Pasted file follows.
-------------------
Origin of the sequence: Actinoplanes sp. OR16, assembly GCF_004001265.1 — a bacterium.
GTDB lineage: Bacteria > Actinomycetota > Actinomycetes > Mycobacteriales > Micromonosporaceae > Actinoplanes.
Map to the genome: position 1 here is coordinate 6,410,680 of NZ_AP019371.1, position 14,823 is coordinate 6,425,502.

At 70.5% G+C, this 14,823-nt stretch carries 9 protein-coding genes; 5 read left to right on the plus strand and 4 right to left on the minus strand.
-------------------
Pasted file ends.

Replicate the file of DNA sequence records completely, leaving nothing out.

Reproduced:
Origin of the sequence: Actinoplanes sp. OR16, assembly GCF_004001265.1 — a bacterium.
GTDB lineage: Bacteria > Actinomycetota > Actinomycetes > Mycobacteriales > Micromonosporaceae > Actinoplanes.
Map to the genome: position 1 here is coordinate 6,410,680 of NZ_AP019371.1, position 14,823 is coordinate 6,425,502.

At 70.5% G+C, this 14,823-nt stretch carries 9 protein-coding genes; 5 read left to right on the plus strand and 4 right to left on the minus strand.